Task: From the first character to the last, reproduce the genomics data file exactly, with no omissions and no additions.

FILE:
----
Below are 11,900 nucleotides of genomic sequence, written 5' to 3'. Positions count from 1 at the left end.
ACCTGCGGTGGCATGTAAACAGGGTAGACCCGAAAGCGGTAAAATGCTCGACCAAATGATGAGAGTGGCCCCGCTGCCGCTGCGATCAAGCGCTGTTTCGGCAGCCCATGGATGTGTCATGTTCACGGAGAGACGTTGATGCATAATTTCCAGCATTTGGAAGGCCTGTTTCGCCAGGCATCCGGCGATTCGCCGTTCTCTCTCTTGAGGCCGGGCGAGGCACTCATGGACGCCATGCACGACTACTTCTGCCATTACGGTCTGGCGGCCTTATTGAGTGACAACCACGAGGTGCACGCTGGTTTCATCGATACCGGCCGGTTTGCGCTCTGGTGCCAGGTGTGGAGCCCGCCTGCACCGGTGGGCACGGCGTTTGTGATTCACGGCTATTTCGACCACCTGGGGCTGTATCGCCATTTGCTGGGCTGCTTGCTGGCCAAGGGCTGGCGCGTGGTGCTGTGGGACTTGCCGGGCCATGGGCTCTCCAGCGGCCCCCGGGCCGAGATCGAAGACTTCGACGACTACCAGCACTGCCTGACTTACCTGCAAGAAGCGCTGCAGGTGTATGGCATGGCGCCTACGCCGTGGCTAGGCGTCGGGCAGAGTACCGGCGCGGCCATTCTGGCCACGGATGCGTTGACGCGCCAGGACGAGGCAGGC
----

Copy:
Below are 11,900 nucleotides of genomic sequence, written 5' to 3'. Positions count from 1 at the left end.
ACCTGCGGTGGCATGTAAACAGGGTAGACCCGAAAGCGGTAAAATGCTCGACCAAATGATGAGAGTGGCCCCGCTGCCGCTGCGATCAAGCGCTGTTTCGGCAGCCCATGGATGTGTCATGTTCACGGAGAGACGTTGATGCATAATTTCCAGCATTTGGAAGGCCTGTTTCGCCAGGCATCCGGCGATTCGCCGTTCTCTCTCTTGAGGCCGGGCGAGGCACTCATGGACGCCATGCACGACTACTTCTGCCATTACGGTCTGGCGGCCTTATTGAGTGACAACCACGAGGTGCACGCTGGTTTCATCGATACCGGCCGGTTTGCGCTCTGGTGCCAGGTGTGGAGCCCGCCTGCACCGGTGGGCACGGCGTTTGTGATTCACGGCTATTTCGACCACCTGGGGCTGTATCGCCATTTGCTGGGCTGCTTGCTGGCCAAGGGCTGGCGCGTGGTGCTGTGGGACTTGCCGGGCCATGGGCTCTCCAGCGGCCCCCGGGCCGAGATCGAAGACTTCGACGACTACCAGCACTGCCTGACTTACCTGCAAGAAGCGCTGCAGGTGTATGGCATGGCGCCTACGCCGTGGCTAGGCGTCGGGCAGAGTACCGGCGCGGCCATTCTGGCCACGGATGCGTTGACGCGCCAGGACGAGGCAGGC